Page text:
Every other woman works part-time: “Even last year, the majority of women in Germany worked part-time. While every other employed woman worked part-time, it was only about 13 percent for men, as reported by the Federal Statistical Office.”

Looking at the difference between genders, statisticians see a clear correlation with childcare. With the birth of the first child, the difference noticeably increases in both directions: In 2023, 67 percent of all mothers with at least one child under 18 worked part-time, while only nine percent of all fathers did so. Among employees without children, the part-time rate for women was only 39 percent, compared to 16 percent for men.
However, in 2023, most shortage occupations for non-academic professionals had a significantly below-average part-time share” (such as in the skilled trades). “An exception is the fields of healthcare and elderly care: here, the part-time shares were clearly above average, at 39 and 43 percent, respectively. Reasons for this include not only the very high proportion of female workers but also the extraordinary workload in the care sector.”

Regarding mini-jobs, ZEIT ONLINE refers to the response of the federal government to an inquiry from the Left party.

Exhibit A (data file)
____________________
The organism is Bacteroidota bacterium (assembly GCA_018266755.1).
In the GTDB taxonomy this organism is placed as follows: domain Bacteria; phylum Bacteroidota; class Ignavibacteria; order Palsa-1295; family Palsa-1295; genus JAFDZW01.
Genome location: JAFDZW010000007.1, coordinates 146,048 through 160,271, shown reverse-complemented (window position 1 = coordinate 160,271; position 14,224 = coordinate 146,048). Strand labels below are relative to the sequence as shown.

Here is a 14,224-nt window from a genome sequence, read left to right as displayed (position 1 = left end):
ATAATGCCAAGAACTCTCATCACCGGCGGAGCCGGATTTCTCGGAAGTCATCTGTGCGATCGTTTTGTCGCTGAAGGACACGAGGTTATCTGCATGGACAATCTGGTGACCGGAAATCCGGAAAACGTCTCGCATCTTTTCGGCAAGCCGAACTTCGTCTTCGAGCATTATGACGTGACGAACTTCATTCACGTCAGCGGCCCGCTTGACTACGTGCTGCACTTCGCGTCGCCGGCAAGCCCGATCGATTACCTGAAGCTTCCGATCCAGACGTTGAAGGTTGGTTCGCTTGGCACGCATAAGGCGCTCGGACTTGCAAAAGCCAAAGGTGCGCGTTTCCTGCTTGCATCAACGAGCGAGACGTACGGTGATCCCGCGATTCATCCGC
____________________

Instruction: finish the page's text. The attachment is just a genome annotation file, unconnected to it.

“About 4.3 million women in Germany work in a mini-job – with 2.5 million, 58 percent of them do not engage in any other gainful employment. (…) Although the mini-job model is growing in the East, it is much more widespread in western Germany, the Left party said. According to the party, one reason for this is a poorly developed childcare structure in the West. As a result, mothers have to take care of childcare and consequently cannot engage in social security-covered employment.

“The coalition had aimed to achieve gender equality within this decade,” said the chairwoman of the Left party in the Bundestag, Heidi Reichinnek. It is also a constitutional mandate of the federal government to establish equivalent living conditions in East and West Germany. “These goals are clearly being missed,” she said.

According to Reichinnek, what is needed are widespread daycare expansion, the conversion of mini-jobs into social security-covered employment, and the abolition of income splitting for spouses. This would enable women to participate in the labor market, financially secure themselves, and thus prevent old-age poverty. As is known, mini-jobs, where no contributions are paid to social security, do not provide security.